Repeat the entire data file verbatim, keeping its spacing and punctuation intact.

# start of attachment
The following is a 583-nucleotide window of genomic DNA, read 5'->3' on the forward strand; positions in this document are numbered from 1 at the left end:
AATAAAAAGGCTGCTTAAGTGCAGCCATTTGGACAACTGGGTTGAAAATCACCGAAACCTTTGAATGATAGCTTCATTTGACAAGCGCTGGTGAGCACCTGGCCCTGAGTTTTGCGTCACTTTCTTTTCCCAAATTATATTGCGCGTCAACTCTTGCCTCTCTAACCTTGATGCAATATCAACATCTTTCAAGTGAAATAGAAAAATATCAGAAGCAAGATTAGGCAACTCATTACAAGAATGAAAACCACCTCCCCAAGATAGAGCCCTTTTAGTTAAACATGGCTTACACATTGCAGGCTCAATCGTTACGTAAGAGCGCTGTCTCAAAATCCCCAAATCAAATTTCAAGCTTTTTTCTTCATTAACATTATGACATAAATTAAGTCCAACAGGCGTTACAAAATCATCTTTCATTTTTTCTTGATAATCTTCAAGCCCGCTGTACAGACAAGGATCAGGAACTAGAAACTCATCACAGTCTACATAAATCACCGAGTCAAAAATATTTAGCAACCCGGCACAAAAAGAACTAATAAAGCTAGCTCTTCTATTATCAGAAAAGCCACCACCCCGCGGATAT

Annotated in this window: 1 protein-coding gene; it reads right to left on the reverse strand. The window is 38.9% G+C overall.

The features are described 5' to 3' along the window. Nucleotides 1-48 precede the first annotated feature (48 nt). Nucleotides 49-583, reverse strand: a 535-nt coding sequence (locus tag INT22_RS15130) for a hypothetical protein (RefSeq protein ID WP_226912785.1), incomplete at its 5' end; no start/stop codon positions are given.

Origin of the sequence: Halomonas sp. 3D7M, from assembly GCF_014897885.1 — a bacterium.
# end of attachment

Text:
The following is a 583-nucleotide window of genomic DNA, read 5'->3' on the forward strand; positions in this document are numbered from 1 at the left end:
AATAAAAAGGCTGCTTAAGTGCAGCCATTTGGACAACTGGGTTGAAAATCACCGAAACCTTTGAATGATAGCTTCATTTGACAAGCGCTGGTGAGCACCTGGCCCTGAGTTTTGCGTCACTTTCTTTTCCCAAATTATATTGCGCGTCAACTCTTGCCTCTCTAACCTTGATGCAATATCAACATCTTTCAAGTGAAATAGAAAAATATCAGAAGCAAGATTAGGCAACTCATTACAAGAATGAAAACCACCTCCCCAAGATAGAGCCCTTTTAGTTAAACATGGCTTACACATTGCAGGCTCAATCGTTACGTAAGAGCGCTGTCTCAAAATCCCCAAATCAAATTTCAAGCTTTTTTCTTCATTAACATTATGACATAAATTAAGTCCAACAGGCGTTACAAAATCATCTTTCATTTTTTCTTGATAATCTTCAAGCCCGCTGTACAGACAAGGATCAGGAACTAGAAACTCATCACAGTCTACATAAATCACCGAGTCAAAAATATTTAGCAACCCGGCACAAAAAGAACTAATAAAGCTAGCTCTTCTATTATCAGAAAAGCCACCACCCCGCGGATAT

Annotated in this window: 1 protein-coding gene; it reads right to left on the reverse strand. The window is 38.9% G+C overall.

The features are described 5' to 3' along the window. Nucleotides 1-48 precede the first annotated feature (48 nt). Nucleotides 49-583, reverse strand: a 535-nt coding sequence (locus tag INT22_RS15130) for a hypothetical protein (RefSeq protein ID WP_226912785.1), incomplete at its 5' end; no start/stop codon positions are given.

Origin of the sequence: Halomonas sp. 3D7M, from assembly GCF_014897885.1 — a bacterium.